Synthetic indicator of lichen pollution, a in Poro and b in Noumea

The PC2 sample scores, which mainly depict the log ratio of Zn/Cu, are not very informative here, because the three groups of samples (NOU, COUN and PORO) do not exhibit any significant difference concerning this variable, neither in terms of mean, nor in terms of variance (Fig. 2).

Although the results are fully coherent in their present form, the addition (or suppression) of elements may drastically modify the outputs of the multivariate analysis. The environmental question must therefore always be kept in mind, so that only those elements supposed to be of interest are processed; the sought-after signals might otherwise be obscured. The transformations required to process the compositional data properly mean that the original concentration values are no longer directly present. This loss of contact can be a serious problem in certain studies, such as those undertaken for ecotoxicological evaluation, where the knowledge of pollutant levels is of paramount importance. The compositional biplot conveys only relative information because of the compositional structure of the data, so that loadings cannot be interpreted separately, but only as pairs or groups of variables. Such grouping may make the overall picture less easy to understand. It is therefore strongly recommended to use compositional data analyses as a complement to the traditional approach (which consists in closely examining raw concentration levels in lichens, possibly also using concentration normalization), when mapping a synthetic contamination index, or for in-depth studies of the associations between variables, or between individuals.


Our results demonstrate that epiphytic lichens, at least those belonging to the Parmeliaceae family, can be used as biomonitors for air quality assessment in a Ni mining context. As expected, raw Ni, Co, Cr concentrations in lichen bodies are high, even extremely high, close to the mine and to the ore treatment plant. Concentrations decrease as distance from these infrastructures increases. In our case, the sample scores for the first principal component, computed after appropriate transformation, can be used as an overall environmental indicator. The PC1 includes all the main elements emitted into the atmosphere during Ni extraction and treatment. This approach may provide valuable information for the management and protection of ecosystems, highlighting those areas most contaminated by mining activity, and identifying the best sites for the installation of costly filtration units, for continued air quality monitoring. However, as the synthetic index drawn from PC1 drastically simplifies the problem by providing a broad picture, it may also preclude the differentiation of sources, when their compositional differences are subtle. Applying compositional data analyses in combination with close examination of raw data from lichens is therefore recommended, because contact with their absolute values is lost during the statistical analysis. Although the results of this study indicate that lichens can be used beneficially for assessing atmospheric dispersion of Ni in the surroundings of mining and metallurgical activities, further study in an area where air quality or atmospheric deposition data are also available would be useful to evaluate more precisely the performances of the approach described here.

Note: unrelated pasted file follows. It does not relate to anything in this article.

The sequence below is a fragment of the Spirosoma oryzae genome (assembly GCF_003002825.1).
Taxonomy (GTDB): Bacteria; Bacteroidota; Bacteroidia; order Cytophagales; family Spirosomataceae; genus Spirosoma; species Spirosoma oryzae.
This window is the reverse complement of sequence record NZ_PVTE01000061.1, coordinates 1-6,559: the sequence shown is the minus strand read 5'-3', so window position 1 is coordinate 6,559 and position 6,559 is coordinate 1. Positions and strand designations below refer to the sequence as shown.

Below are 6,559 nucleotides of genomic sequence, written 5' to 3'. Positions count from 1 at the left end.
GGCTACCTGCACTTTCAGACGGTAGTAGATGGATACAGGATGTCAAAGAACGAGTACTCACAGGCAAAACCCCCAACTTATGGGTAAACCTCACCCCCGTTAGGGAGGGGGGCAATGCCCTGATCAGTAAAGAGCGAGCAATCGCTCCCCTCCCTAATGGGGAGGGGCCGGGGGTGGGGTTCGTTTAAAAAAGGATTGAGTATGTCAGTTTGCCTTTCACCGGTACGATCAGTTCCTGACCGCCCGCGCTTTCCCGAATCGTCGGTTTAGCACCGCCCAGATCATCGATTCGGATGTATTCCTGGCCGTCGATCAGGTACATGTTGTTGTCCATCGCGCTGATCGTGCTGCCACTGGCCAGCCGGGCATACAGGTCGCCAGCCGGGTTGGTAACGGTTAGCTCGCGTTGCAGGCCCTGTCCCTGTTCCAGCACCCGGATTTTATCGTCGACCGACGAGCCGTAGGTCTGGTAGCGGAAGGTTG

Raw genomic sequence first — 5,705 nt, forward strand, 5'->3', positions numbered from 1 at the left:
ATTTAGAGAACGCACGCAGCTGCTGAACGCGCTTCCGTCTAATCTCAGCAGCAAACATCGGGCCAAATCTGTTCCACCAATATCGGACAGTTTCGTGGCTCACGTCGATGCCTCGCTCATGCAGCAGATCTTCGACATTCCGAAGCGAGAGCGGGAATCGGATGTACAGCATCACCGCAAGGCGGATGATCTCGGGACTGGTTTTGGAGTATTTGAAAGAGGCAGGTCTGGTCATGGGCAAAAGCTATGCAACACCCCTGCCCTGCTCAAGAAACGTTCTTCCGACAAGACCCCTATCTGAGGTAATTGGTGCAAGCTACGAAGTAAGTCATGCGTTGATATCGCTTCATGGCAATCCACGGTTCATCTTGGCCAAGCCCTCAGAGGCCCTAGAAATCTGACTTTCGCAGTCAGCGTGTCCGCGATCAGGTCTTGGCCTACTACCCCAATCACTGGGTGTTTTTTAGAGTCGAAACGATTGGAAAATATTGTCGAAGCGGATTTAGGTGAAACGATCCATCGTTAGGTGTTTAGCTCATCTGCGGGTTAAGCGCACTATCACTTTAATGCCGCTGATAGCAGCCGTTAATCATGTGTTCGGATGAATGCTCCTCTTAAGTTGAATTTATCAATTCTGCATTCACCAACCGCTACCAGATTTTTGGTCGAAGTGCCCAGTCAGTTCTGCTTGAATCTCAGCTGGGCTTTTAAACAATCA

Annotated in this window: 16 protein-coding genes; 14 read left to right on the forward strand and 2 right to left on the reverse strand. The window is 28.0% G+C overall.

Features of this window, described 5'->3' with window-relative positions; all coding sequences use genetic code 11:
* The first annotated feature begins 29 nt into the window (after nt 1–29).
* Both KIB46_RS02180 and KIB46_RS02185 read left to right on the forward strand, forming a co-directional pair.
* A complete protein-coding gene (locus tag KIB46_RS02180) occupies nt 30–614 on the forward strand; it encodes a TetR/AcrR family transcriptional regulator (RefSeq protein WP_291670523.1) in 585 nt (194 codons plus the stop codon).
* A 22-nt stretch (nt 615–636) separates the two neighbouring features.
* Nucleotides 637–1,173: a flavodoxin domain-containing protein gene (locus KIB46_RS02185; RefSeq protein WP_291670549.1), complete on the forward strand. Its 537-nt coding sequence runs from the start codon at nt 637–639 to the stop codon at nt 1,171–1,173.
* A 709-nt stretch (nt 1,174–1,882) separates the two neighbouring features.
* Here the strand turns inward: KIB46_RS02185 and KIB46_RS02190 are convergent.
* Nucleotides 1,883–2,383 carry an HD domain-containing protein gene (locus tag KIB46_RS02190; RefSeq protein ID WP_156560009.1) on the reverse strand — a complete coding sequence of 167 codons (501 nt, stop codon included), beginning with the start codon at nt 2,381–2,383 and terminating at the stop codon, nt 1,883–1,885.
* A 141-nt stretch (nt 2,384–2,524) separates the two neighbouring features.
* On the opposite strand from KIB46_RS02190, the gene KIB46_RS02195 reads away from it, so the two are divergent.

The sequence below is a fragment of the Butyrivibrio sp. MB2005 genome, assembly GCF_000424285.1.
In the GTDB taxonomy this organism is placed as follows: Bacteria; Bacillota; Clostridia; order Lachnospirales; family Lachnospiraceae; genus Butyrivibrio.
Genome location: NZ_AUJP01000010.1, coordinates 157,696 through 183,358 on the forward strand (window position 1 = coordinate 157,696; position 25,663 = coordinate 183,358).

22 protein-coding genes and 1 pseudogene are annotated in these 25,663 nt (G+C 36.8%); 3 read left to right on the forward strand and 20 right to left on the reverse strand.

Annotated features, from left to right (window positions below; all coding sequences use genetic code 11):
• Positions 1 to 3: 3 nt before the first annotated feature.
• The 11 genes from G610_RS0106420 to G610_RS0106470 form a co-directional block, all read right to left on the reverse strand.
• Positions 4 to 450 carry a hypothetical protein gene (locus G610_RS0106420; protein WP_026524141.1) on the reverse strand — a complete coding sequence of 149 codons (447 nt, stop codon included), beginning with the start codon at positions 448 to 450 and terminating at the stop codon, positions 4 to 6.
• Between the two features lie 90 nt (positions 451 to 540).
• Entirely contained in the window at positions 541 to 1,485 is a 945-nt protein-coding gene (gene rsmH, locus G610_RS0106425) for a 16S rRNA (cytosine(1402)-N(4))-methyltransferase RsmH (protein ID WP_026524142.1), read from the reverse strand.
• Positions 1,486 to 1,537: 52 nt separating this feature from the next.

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Authors’ contributions

CD, BB and FM collected the samples; PL, RL and FM performed the chemical analyses. CP wrote the first draft. All authors contributed equally to the scientific discussion and approved the final manuscript. We are grateful to the two anonymous reviewers whose judicious comments have greatly improved the manuscript. All authors read and approved the final manuscript.

Competing interests

The authors declare that they have no competing interests.


This work was funded by the CNRT (French National Center for Technological Research) ( “Nickel and its environment”, Noumea, New Caledonia (5PS2013-CNRT.UNIV.BORDEAUX/DMML15042015). The French Ministry of Research funded the Ph.D. fellowship of Camille Pasquet.

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Correspondence to Camille Pasquet.

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Pasquet, C., Le Monier, P., Monna, F. et al. Impact of nickel mining in New Caledonia assessed by compositional data analysis of lichens. SpringerPlus 5, 2022 (2016).

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  • Trace metal
  • Biomonotor
  • Ultramafic rock